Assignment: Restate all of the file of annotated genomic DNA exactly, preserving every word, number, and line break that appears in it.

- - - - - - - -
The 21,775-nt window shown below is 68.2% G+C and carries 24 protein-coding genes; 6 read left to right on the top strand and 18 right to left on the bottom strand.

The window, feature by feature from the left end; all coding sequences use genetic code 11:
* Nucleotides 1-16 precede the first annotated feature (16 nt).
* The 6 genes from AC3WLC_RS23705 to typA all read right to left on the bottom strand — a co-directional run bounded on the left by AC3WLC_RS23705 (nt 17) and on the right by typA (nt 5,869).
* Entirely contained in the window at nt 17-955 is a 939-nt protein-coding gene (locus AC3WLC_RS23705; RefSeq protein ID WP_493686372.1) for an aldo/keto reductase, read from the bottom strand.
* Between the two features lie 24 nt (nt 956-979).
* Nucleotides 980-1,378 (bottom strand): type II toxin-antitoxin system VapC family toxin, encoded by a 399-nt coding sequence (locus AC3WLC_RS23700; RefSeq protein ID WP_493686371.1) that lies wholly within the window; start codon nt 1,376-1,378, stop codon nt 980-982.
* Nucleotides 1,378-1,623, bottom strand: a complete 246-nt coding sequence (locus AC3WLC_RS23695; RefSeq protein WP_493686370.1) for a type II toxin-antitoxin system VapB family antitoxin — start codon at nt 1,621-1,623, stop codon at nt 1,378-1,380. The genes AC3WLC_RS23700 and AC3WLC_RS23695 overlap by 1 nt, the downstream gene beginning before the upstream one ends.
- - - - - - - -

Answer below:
The 21,775-nt window shown below is 68.2% G+C and carries 24 protein-coding genes; 6 read left to right on the top strand and 18 right to left on the bottom strand.

The window, feature by feature from the left end; all coding sequences use genetic code 11:
* Nucleotides 1-16 precede the first annotated feature (16 nt).
* The 6 genes from AC3WLC_RS23705 to typA all read right to left on the bottom strand — a co-directional run bounded on the left by AC3WLC_RS23705 (nt 17) and on the right by typA (nt 5,869).
* Entirely contained in the window at nt 17-955 is a 939-nt protein-coding gene (locus AC3WLC_RS23705; RefSeq protein ID WP_493686372.1) for an aldo/keto reductase, read from the bottom strand.
* Between the two features lie 24 nt (nt 956-979).
* Nucleotides 980-1,378 (bottom strand): type II toxin-antitoxin system VapC family toxin, encoded by a 399-nt coding sequence (locus AC3WLC_RS23700; RefSeq protein ID WP_493686371.1) that lies wholly within the window; start codon nt 1,376-1,378, stop codon nt 980-982.
* Nucleotides 1,378-1,623, bottom strand: a complete 246-nt coding sequence (locus AC3WLC_RS23695; RefSeq protein WP_493686370.1) for a type II toxin-antitoxin system VapB family antitoxin — start codon at nt 1,621-1,623, stop codon at nt 1,378-1,380. The genes AC3WLC_RS23700 and AC3WLC_RS23695 overlap by 1 nt, the downstream gene beginning before the upstream one ends.